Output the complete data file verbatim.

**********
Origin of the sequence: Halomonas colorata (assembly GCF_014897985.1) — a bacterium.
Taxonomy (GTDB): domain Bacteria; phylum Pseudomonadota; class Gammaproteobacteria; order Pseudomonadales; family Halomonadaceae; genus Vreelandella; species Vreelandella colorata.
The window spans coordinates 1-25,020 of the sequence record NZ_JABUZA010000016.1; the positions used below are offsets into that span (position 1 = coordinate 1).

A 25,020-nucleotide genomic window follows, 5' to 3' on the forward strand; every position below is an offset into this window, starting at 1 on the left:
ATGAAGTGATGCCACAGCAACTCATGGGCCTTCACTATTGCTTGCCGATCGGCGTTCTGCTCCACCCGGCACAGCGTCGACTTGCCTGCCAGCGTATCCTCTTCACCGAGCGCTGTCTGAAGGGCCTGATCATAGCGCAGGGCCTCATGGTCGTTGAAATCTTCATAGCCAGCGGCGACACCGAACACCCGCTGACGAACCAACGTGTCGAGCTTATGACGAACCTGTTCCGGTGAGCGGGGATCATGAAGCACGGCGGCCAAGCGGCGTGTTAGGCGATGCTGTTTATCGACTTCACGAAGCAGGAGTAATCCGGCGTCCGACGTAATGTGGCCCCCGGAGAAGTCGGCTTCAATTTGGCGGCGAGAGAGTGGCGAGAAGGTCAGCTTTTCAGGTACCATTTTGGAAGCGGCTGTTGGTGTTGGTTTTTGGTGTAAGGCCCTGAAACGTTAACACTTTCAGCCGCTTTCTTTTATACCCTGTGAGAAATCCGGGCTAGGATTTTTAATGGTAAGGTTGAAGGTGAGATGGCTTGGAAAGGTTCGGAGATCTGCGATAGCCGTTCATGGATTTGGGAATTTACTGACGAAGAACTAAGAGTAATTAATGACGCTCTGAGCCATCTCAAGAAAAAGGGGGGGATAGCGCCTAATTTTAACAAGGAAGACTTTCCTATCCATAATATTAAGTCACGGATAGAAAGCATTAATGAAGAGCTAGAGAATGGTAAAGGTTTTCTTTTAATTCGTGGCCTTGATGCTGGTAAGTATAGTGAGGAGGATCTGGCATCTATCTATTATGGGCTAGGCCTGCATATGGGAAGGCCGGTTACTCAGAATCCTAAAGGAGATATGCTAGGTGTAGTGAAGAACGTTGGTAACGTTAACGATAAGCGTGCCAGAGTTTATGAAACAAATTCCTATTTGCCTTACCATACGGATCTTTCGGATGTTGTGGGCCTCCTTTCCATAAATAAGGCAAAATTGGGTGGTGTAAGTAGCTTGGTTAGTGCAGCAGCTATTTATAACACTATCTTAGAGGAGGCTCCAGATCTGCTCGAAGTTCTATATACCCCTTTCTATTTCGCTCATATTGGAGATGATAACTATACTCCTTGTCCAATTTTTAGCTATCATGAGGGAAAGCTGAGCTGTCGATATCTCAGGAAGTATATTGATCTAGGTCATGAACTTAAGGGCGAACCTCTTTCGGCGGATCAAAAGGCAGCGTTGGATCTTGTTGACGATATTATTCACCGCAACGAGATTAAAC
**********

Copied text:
Origin of the sequence: Halomonas colorata (assembly GCF_014897985.1) — a bacterium.
Taxonomy (GTDB): domain Bacteria; phylum Pseudomonadota; class Gammaproteobacteria; order Pseudomonadales; family Halomonadaceae; genus Vreelandella; species Vreelandella colorata.
The window spans coordinates 1-25,020 of the sequence record NZ_JABUZA010000016.1; the positions used below are offsets into that span (position 1 = coordinate 1).

A 25,020-nucleotide genomic window follows, 5' to 3' on the forward strand; every position below is an offset into this window, starting at 1 on the left:
ATGAAGTGATGCCACAGCAACTCATGGGCCTTCACTATTGCTTGCCGATCGGCGTTCTGCTCCACCCGGCACAGCGTCGACTTGCCTGCCAGCGTATCCTCTTCACCGAGCGCTGTCTGAAGGGCCTGATCATAGCGCAGGGCCTCATGGTCGTTGAAATCTTCATAGCCAGCGGCGACACCGAACACCCGCTGACGAACCAACGTGTCGAGCTTATGACGAACCTGTTCCGGTGAGCGGGGATCATGAAGCACGGCGGCCAAGCGGCGTGTTAGGCGATGCTGTTTATCGACTTCACGAAGCAGGAGTAATCCGGCGTCCGACGTAATGTGGCCCCCGGAGAAGTCGGCTTCAATTTGGCGGCGAGAGAGTGGCGAGAAGGTCAGCTTTTCAGGTACCATTTTGGAAGCGGCTGTTGGTGTTGGTTTTTGGTGTAAGGCCCTGAAACGTTAACACTTTCAGCCGCTTTCTTTTATACCCTGTGAGAAATCCGGGCTAGGATTTTTAATGGTAAGGTTGAAGGTGAGATGGCTTGGAAAGGTTCGGAGATCTGCGATAGCCGTTCATGGATTTGGGAATTTACTGACGAAGAACTAAGAGTAATTAATGACGCTCTGAGCCATCTCAAGAAAAAGGGGGGGATAGCGCCTAATTTTAACAAGGAAGACTTTCCTATCCATAATATTAAGTCACGGATAGAAAGCATTAATGAAGAGCTAGAGAATGGTAAAGGTTTTCTTTTAATTCGTGGCCTTGATGCTGGTAAGTATAGTGAGGAGGATCTGGCATCTATCTATTATGGGCTAGGCCTGCATATGGGAAGGCCGGTTACTCAGAATCCTAAAGGAGATATGCTAGGTGTAGTGAAGAACGTTGGTAACGTTAACGATAAGCGTGCCAGAGTTTATGAAACAAATTCCTATTTGCCTTACCATACGGATCTTTCGGATGTTGTGGGCCTCCTTTCCATAAATAAGGCAAAATTGGGTGGTGTAAGTAGCTTGGTTAGTGCAGCAGCTATTTATAACACTATCTTAGAGGAGGCTCCAGATCTGCTCGAAGTTCTATATACCCCTTTCTATTTCGCTCATATTGGAGATGATAACTATACTCCTTGTCCAATTTTTAGCTATCATGAGGGAAAGCTGAGCTGTCGATATCTCAGGAAGTATATTGATCTAGGTCATGAACTTAAGGGCGAACCTCTTTCGGCGGATCAAAAGGCAGCGTTGGATCTTGTTGACGATATTATTCACCGCAACGAGATTAAAC